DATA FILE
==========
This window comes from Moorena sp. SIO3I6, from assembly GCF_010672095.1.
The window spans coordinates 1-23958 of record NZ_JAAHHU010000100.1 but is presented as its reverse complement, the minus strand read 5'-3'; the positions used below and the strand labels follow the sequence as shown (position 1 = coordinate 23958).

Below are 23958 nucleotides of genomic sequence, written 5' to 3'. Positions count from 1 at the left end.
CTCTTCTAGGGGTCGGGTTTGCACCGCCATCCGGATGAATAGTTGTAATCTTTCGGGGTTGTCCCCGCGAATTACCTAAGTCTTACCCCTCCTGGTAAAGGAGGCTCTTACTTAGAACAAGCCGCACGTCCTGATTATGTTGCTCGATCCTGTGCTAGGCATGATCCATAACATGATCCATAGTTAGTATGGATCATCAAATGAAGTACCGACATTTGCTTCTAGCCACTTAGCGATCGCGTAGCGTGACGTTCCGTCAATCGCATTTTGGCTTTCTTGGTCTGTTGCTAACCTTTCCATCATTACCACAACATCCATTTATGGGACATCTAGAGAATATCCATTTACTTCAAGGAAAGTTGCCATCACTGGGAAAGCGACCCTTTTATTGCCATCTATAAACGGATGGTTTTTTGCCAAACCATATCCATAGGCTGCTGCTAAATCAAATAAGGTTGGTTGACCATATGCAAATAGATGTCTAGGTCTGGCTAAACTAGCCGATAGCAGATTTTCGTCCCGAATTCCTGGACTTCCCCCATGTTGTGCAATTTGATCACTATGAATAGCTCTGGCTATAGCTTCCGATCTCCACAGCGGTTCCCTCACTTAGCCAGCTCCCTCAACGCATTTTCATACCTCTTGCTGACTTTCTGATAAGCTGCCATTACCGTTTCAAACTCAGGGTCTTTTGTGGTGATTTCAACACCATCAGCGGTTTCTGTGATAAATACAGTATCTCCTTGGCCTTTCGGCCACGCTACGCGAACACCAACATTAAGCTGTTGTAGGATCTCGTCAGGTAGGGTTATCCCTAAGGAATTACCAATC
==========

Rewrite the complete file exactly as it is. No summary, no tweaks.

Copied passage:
This window comes from Moorena sp. SIO3I6, from assembly GCF_010672095.1.
The window spans coordinates 1-23958 of record NZ_JAAHHU010000100.1 but is presented as its reverse complement, the minus strand read 5'-3'; the positions used below and the strand labels follow the sequence as shown (position 1 = coordinate 23958).

Below are 23958 nucleotides of genomic sequence, written 5' to 3'. Positions count from 1 at the left end.
CTCTTCTAGGGGTCGGGTTTGCACCGCCATCCGGATGAATAGTTGTAATCTTTCGGGGTTGTCCCCGCGAATTACCTAAGTCTTACCCCTCCTGGTAAAGGAGGCTCTTACTTAGAACAAGCCGCACGTCCTGATTATGTTGCTCGATCCTGTGCTAGGCATGATCCATAACATGATCCATAGTTAGTATGGATCATCAAATGAAGTACCGACATTTGCTTCTAGCCACTTAGCGATCGCGTAGCGTGACGTTCCGTCAATCGCATTTTGGCTTTCTTGGTCTGTTGCTAACCTTTCCATCATTACCACAACATCCATTTATGGGACATCTAGAGAATATCCATTTACTTCAAGGAAAGTTGCCATCACTGGGAAAGCGACCCTTTTATTGCCATCTATAAACGGATGGTTTTTTGCCAAACCATATCCATAGGCTGCTGCTAAATCAAATAAGGTTGGTTGACCATATGCAAATAGATGTCTAGGTCTGGCTAAACTAGCCGATAGCAGATTTTCGTCCCGAATTCCTGGACTTCCCCCATGTTGTGCAATTTGATCACTATGAATAGCTCTGGCTATAGCTTCCGATCTCCACAGCGGTTCCCTCACTTAGCCAGCTCCCTCAACGCATTTTCATACCTCTTGCTGACTTTCTGATAAGCTGCCATTACCGTTTCAAACTCAGGGTCTTTTGTGGTGATTTCAACACCATCAGCGGTTTCTGTGATAAATACAGTATCTCCTTGGCCTTTCGGCCACGCTACGCGAACACCAACATTAAGCTGTTGTAGGATCTCGTCAGGTAGGGTTATCCCTAAGGAATTACCAATC